USDA’s November forecast of 2016/17 cotton supply and demand numbers was a little more bearish than the previous month’s adjustment.
World cotton supply was increased, in part from some modest increases in beginning stocks in Central Asia and a few other countries. In addition, there were increases in forecasted production in India (+500,000 bales) and the U.S. (+130,000 bales). With some minor adjustments to the trade variables, the month-over-month increase in world ending stocks for 2016/17 was 0.96 million bales.
The increase in U.S. production was dominated by a large 400,000 bale increase in Texas, less 140,000 bale and 150,000 bale reductions in the Carolinas and Georgia, respectively.
All of these were reasonable adjustments given the anecdotal evidence of good yields in West Texas, as well as post-hurricane impacts in the southeastern states.
Forecasted U.S. mill use and exports were unchanged compared to October. After a small adjustment to the “Unaccounted” category, the bottom line was a 200,000 bale increase in projected U.S. ending stocks, to 4.5 million bales.
NEGLIGIBLE MARKET REACTION
Such monthly adjustments to either world or U.S. ending stocks would typically also have a neutral to mild price weakening impact, all other things being equal.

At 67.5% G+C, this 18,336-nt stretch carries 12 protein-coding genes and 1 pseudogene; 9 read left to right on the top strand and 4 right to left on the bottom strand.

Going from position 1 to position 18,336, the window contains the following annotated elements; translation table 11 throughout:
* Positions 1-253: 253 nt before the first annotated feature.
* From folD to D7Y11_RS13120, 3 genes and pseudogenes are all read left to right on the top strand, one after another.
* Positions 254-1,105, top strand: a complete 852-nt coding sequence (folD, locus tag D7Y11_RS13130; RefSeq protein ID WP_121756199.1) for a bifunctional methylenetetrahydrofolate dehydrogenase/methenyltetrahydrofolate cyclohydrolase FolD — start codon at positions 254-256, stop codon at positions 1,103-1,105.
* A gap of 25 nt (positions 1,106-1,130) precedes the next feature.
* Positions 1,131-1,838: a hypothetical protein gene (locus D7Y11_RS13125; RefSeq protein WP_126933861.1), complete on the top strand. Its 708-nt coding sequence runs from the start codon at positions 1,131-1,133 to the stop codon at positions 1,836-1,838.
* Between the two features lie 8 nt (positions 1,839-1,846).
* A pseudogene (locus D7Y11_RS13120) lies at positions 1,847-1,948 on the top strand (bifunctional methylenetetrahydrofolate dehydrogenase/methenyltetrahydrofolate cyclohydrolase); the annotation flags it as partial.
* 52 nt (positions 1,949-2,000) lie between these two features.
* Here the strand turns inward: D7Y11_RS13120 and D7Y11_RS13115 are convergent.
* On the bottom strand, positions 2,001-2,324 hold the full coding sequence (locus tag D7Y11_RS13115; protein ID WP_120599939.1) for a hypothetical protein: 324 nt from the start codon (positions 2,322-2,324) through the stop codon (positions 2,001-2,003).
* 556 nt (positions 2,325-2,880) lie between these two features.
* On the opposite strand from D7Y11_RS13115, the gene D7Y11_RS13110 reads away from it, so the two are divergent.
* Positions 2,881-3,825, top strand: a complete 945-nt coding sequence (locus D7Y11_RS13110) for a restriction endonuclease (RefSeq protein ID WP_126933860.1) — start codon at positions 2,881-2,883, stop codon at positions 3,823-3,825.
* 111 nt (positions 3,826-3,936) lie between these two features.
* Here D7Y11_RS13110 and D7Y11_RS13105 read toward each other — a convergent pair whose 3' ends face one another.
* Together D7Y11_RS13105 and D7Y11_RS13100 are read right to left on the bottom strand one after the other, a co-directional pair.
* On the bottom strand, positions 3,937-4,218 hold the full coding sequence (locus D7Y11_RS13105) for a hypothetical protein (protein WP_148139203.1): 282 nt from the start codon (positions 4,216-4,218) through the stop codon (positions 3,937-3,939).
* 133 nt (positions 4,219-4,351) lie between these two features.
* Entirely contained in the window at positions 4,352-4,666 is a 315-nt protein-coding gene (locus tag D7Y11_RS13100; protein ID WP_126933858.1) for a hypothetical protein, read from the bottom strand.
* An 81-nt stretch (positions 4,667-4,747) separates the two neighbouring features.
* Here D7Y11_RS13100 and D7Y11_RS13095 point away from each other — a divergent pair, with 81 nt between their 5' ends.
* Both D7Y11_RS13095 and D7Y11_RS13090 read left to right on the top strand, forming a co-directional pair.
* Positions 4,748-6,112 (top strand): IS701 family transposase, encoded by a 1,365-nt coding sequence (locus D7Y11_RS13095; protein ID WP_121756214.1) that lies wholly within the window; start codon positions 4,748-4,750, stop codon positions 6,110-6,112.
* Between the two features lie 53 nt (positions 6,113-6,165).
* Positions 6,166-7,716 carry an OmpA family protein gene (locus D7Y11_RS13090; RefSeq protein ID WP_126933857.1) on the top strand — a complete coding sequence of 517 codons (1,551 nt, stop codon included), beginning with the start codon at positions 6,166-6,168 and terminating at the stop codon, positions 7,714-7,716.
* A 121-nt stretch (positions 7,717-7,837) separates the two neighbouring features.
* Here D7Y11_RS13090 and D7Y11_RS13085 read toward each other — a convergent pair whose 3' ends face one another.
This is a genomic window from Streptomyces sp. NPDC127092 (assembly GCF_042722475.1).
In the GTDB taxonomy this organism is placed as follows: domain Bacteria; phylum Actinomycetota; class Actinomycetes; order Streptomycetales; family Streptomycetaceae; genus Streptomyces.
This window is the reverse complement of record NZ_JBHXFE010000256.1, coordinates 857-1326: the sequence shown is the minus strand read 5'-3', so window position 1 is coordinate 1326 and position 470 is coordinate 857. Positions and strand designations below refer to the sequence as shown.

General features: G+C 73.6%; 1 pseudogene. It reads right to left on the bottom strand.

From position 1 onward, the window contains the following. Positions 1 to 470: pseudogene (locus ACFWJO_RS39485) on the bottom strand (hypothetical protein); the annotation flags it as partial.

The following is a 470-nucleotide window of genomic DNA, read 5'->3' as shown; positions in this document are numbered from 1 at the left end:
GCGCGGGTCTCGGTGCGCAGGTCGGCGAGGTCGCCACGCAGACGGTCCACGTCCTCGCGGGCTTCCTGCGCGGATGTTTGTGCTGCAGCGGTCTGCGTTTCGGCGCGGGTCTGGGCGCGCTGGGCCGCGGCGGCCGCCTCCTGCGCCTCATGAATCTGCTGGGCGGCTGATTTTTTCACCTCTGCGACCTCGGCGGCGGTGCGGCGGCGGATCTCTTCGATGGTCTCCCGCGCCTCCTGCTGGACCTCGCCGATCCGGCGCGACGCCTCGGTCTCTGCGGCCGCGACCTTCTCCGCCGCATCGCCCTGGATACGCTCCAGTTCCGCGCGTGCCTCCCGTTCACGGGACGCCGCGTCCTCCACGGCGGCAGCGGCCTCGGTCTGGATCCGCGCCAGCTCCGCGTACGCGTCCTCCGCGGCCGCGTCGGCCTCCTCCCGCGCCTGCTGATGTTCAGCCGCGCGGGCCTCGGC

The market reaction to this report was negligible. ICE futures remained within the recent 1 cent range above 68 cents for another day before breaking out on a small three day, three cent rally.
While nobody knows where prices will ultimately go, I do not yet see how there is enough demand to sustain prices over 70 cents for very long. Hence, I do not see much rationale in paying storage costs to wait on higher prices for unsold cotton.
However, growers don’t have to give up entirely on the possibility of higher prices. A simple hedging strategy with options is to fix the cash price (either with a forward contract, a pool contract, or a post-harvest spot contract), and then buy a call option. Call options premiums increase in value with increases in the futures market price. This is because the owner of a call option has the right (but not the obligation) to have bought the futures market at the call strike price.
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Thus, owning a call option represents insurance against selling your cash cotton and then missing out on a later price rally. It is sometimes called a “storage hedge” because it is a substitute for storing your cotton for later sale.
Figure 1 shows a 70 cent Jul’17 call option (premium traced by the red line, in cents per pound) and a cheaper 70:76 call spread (the green line). The call premiums track the movement of the underlying Jul’17 futures price.
On November 11 the 70 call traded at 4.24 cents per pound, while the 76 call was worth 2.13 cents. Therefore, the call spread cost 4.24-2.13=2.11 cents, or about half the cost of the 70 call. One question to consider is: What is the likelihood that Jul’17 futures will rise at least to 74 cents (i.e., the call strike price plus the call premium)? Can you sleep at night by selling your cotton and giving up the possibility of participating in such a rally? Is it worth over 4 cents to insure that you would participate in this rally? And if such a rally had little chance of exceeding 76 cents, does the cheaper call spread seem reasonable to you?
For additional thoughts on these and other cotton marketing topics, please visit my weekly on-line newsletter at http://agrilife.org/cottonmarketing/